• Insignificant use of sliders. Then, lots other animations have several sliders that lets you control opacity of the surface, rotate in particular axes, etc. These are really not meaningful. When being presented by a interactive panel, you get confused with all these sliders. You take the trouble to adjust each slider to see what they do, but you are not rewarded by some visual insight or dazzling graphics, but realized that these sliders just changes something trivial, such as coloring of the surface. The visualization activity essentially becomes a coloring book activity.

Am guessing at this point, that the majority of the demos there are not much valuable. Am guessing vast majority are uploaded by college students.

It should be noted that good scientific animation or visualization takes some effort to design. Just because you can easily create slider to change parameters doesn't mean your animation will be great. Nor should you make a lot sliders just to increase the “power” of variation. Which parameter to animate, their step-size (or carefully chosen discrete values, or increasing by a smooth function), good explanation, display of critical label, are important.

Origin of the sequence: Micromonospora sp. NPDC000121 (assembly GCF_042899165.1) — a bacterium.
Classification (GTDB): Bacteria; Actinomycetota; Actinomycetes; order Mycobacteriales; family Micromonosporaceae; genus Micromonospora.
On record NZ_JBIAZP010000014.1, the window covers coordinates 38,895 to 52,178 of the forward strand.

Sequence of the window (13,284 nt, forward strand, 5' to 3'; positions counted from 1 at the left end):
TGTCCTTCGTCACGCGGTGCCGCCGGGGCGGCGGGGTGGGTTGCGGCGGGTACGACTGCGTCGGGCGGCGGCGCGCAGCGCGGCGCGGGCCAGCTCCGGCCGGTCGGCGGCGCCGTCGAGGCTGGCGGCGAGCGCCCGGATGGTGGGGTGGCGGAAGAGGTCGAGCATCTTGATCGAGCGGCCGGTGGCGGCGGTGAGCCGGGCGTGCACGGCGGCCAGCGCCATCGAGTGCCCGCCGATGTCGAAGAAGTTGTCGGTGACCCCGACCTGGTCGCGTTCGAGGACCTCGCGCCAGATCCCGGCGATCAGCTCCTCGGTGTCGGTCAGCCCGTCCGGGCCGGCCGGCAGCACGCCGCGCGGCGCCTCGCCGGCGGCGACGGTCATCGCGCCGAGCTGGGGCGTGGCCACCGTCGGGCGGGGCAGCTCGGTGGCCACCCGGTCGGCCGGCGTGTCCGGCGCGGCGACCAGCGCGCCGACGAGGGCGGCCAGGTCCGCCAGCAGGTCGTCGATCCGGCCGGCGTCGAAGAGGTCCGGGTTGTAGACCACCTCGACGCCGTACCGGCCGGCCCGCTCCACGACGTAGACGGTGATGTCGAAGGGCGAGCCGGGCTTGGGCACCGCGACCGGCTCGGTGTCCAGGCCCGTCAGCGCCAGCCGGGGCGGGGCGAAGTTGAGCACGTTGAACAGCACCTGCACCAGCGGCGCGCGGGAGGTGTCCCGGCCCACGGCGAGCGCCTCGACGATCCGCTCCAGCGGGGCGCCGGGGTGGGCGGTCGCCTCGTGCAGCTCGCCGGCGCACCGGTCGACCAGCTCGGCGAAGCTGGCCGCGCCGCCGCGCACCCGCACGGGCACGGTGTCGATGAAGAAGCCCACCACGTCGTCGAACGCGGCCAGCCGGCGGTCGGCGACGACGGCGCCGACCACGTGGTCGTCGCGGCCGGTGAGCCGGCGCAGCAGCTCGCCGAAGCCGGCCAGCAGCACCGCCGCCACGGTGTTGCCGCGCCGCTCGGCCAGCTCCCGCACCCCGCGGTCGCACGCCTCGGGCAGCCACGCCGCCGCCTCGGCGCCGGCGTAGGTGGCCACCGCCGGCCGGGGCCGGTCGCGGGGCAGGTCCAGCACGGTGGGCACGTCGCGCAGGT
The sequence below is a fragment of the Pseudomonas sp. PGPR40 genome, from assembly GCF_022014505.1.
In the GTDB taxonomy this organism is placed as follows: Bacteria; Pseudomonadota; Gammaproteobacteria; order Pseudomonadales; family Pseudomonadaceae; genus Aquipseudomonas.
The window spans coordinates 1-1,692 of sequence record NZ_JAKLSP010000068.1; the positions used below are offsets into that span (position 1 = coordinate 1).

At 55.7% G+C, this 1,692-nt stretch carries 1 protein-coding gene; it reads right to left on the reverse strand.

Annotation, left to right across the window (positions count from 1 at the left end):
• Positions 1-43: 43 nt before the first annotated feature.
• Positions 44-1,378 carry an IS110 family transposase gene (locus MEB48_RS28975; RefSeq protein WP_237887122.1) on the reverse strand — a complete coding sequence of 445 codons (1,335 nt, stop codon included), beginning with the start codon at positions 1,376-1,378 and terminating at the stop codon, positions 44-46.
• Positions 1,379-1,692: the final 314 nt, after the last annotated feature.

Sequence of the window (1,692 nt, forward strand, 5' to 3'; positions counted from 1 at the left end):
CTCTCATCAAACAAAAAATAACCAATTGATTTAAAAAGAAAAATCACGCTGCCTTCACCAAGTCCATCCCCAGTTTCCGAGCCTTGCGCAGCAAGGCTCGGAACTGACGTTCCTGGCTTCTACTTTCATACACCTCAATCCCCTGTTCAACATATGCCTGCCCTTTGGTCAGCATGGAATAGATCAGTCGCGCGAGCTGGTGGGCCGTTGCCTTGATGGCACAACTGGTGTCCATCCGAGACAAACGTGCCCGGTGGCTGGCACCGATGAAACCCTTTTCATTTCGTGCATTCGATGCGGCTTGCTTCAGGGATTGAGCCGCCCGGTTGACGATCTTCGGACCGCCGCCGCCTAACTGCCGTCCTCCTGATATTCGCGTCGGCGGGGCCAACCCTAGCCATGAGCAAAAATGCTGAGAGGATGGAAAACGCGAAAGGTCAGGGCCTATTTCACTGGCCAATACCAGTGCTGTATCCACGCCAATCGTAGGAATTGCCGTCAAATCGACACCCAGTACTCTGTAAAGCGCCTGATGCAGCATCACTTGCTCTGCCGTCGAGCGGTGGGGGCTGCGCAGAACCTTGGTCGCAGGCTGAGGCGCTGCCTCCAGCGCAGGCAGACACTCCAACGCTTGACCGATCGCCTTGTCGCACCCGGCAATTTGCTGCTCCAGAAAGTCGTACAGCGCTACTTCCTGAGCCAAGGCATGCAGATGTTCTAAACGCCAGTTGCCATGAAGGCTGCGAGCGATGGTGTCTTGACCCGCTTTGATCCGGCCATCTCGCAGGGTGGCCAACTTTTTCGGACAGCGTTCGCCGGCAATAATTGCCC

Your design must have a clear purpose. It can be a visual demonstration of a theorem ◇ visualization of data ◇ visualization of complex 3D objects such as math surfaces or molecule ◇ exploration of a algorithm by its parameters, etc. One thing you should try to avoid is using sliders or whatever the new fancy tech just because you can easily do so. For example, when Desktop Publishing is new in the early 1990s, people discovered that they can easily change font, color, size etc., so newbies adorned their email that's garish and hard to read. Similar thing happened with CSS in early 2000s. Ultimately, novelty use of tech wears off quickly.

Though, the Mathematica engine for interactive manipulation is certainly a great feature. But seems it has its flaws. For example, one great use of interactive features of Mathematica is for visualization of family of surfaces. You can interactively push a slider to change a parameter, and see the surface change in real time. Unfortunately, it seems that Mathematica 7 does not use GPU, so it is slow when you have a real surface such as complicated minimal surface that are tens of thousands of polygons. And when used in animation with Manipulate, the animation is slow. You move the slider, then continuously wait for the graphics to update. When the animation does not update in sync with your slider movement, it can be quite frustrating. One such example is this http://demonstrations.wolfram.com/BoySurfaceAndVariations/. In general, Mathematica's whole interactive feature does not seem smooth for anything other than simple plane curves. The graphic's frame size also changes by jumping around when you try to rotate the 3D object.